Another possible reason for multiple answers is that, when conditions in a problem are unspecified or unknown, mathematicians make use of something called the “principle of indifference” or “principle of insufficient reason.” If there are several different, mutually exclusive scenarios that could take place in a situation, mathematicians assign equal probability to each of them, at least as a first guess. In problems that involve picking numbers from known ranges, this amounts to choosing uniform distributions. Sometimes this is just not possible, as we saw in the previous puzzle. And sometimes there are several equally valid ways of applying the principle of indifference that may yield different probabilities.

For today’s puzzle, I want readers to shake off their school-induced “fear of being wrong” and generate as many valid answers as they can. There are many different ways the artist could have completed the task, and each of these may yield a different answer. Furthermore, all you have to do to solve this month’s puzzle is count. It may be hard to believe, but finding probabilities is just glorified counting! Of course, once you make your assumptions, you have to do the counting right. The ambiguity in such problems lies in the problems not being fully specified, not in the laws of probability, which admit only one result when all the conditions are nailed down.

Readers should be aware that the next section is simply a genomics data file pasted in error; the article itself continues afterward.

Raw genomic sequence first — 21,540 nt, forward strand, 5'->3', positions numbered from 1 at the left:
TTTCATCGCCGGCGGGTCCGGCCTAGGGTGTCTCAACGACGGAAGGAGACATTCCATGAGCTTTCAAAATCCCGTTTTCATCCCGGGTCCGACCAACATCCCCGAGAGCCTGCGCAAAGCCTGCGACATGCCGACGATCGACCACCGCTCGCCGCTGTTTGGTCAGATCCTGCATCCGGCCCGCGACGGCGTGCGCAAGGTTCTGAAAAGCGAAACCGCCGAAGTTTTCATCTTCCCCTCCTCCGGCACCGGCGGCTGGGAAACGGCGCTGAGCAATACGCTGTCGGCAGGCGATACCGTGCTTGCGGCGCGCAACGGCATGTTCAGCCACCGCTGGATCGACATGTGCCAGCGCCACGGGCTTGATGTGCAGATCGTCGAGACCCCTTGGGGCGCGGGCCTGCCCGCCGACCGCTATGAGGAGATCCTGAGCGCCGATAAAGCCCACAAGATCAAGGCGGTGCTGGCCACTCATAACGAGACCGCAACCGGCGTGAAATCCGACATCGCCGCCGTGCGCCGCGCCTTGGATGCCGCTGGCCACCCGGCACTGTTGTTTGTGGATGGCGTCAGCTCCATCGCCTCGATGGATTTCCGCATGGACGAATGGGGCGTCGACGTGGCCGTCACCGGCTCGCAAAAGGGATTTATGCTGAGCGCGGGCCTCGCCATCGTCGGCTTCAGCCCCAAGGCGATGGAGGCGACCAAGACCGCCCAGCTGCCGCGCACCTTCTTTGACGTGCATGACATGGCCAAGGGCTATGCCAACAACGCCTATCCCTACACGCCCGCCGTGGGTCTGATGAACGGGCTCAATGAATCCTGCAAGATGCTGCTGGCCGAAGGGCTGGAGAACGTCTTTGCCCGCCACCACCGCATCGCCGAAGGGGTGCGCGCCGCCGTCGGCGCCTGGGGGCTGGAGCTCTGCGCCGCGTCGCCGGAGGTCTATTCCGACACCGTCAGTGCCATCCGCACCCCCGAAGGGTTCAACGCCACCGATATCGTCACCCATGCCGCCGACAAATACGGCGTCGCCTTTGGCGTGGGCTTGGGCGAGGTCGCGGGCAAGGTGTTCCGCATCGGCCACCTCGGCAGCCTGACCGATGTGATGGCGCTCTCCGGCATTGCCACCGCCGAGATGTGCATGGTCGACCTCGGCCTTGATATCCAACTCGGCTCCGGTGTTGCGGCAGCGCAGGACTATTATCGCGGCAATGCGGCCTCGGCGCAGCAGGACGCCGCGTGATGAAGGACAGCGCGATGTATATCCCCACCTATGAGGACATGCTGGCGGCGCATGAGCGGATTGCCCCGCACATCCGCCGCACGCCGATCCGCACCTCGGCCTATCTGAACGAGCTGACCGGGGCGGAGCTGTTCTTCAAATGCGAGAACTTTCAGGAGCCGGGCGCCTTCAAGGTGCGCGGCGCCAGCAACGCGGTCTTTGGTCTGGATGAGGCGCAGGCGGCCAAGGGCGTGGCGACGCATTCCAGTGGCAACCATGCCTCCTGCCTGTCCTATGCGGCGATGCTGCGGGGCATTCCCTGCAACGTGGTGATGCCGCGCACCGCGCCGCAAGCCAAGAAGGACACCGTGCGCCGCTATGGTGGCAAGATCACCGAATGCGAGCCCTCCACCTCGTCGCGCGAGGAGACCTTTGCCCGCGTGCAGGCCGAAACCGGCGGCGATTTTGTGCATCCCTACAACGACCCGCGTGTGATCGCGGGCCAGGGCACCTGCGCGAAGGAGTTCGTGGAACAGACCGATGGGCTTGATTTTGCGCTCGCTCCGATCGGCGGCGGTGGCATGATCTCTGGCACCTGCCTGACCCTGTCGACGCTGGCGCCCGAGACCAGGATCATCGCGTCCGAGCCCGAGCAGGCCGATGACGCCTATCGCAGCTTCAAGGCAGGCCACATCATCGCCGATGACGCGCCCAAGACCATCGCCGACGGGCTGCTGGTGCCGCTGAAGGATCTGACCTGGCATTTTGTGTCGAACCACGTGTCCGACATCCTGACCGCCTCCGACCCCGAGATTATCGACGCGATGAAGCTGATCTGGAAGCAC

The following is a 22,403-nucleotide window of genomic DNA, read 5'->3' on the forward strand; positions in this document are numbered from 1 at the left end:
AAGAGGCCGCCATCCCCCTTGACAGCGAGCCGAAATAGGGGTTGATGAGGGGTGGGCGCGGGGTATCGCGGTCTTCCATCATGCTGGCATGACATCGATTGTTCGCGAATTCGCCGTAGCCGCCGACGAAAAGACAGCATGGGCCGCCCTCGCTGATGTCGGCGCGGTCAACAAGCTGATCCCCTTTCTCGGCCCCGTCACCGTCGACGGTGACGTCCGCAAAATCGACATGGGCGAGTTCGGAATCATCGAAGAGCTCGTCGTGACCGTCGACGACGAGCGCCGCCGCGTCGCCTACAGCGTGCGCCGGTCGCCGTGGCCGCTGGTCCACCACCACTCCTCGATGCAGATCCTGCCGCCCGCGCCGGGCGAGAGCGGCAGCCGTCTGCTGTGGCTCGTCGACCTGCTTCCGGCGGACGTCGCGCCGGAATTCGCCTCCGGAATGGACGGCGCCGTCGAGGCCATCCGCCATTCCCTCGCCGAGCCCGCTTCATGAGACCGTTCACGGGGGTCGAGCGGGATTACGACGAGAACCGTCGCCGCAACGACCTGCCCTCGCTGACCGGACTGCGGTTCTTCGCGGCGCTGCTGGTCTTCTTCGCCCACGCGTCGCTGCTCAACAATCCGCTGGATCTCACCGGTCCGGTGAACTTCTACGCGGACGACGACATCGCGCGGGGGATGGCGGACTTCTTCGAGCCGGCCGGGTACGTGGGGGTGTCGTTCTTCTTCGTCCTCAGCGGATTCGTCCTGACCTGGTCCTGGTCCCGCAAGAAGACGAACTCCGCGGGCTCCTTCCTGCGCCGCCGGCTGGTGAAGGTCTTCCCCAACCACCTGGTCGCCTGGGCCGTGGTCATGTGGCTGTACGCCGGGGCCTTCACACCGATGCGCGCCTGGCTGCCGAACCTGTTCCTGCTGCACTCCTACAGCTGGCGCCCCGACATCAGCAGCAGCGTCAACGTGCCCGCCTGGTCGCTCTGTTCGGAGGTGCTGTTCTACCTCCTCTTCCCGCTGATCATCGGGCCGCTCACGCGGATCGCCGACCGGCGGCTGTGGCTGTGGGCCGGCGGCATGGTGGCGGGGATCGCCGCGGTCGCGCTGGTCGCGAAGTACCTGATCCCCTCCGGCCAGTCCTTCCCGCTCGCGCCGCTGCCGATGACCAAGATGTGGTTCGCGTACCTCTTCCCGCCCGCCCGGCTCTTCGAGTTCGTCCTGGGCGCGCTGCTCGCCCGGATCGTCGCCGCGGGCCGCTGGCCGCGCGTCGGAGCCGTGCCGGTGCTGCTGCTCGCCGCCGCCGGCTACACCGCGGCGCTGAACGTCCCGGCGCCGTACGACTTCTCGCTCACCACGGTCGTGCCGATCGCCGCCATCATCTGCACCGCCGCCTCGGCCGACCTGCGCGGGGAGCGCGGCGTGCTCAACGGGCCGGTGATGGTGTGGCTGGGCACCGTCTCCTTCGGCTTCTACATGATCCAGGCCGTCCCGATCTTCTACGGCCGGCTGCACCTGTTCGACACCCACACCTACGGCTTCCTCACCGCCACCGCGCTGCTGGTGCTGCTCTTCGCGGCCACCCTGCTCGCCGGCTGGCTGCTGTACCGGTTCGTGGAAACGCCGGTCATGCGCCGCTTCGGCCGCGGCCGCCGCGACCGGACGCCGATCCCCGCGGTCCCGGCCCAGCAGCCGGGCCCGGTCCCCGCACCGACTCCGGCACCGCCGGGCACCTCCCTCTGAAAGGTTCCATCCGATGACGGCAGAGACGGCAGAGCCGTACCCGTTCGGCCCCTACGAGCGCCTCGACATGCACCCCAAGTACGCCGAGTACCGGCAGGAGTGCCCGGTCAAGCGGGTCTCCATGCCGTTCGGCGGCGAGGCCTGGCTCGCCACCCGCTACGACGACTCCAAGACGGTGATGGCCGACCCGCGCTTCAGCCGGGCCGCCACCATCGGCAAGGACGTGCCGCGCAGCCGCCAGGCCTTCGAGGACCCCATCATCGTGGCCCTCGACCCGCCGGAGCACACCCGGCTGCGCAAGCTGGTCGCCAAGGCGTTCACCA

So let’s try to identify all the various places where the slippery eel of probability could turn up. One or two of the answers could be termed “mathematically favored,” but the others are valid too. In fact, in real life, as with the solution to the previous puzzle, the mathematically favored answers may not always be the best ones. With your answer, also specify your assumptions — the personal preferences, if any, that the artist may have brought to her task. As you do this, you may realize that we actually apply probabilities all the time in real life, weighing psychology and context, whether consciously or unconsciously, emotionally or rationally, intuitively or analytically. Bayesian probability is the basis of all our beliefs, and to a large extent our success in life is related to how nimble we are in keeping up with the slippery beast of probability.

More mathematically adventurous readers can try and invent their own clearly stated probability problem that could have several different answers because the principle of indifference can be applied in more than one valid way. Happy puzzling, and may the insight be with you!

Editor’s note: The reader who submits the most interesting, creative or insightful solution (as judged by the columnist) in the comments section will receive a Quanta Magazine T-shirt. And if you’d like to suggest a favorite puzzle for a future Insights column, submit it as a comment below, clearly marked “NEW PUZZLE SUGGESTION” (it will not appear online, so solutions to the puzzle above should be submitted separately).

Update: The solution has been published here.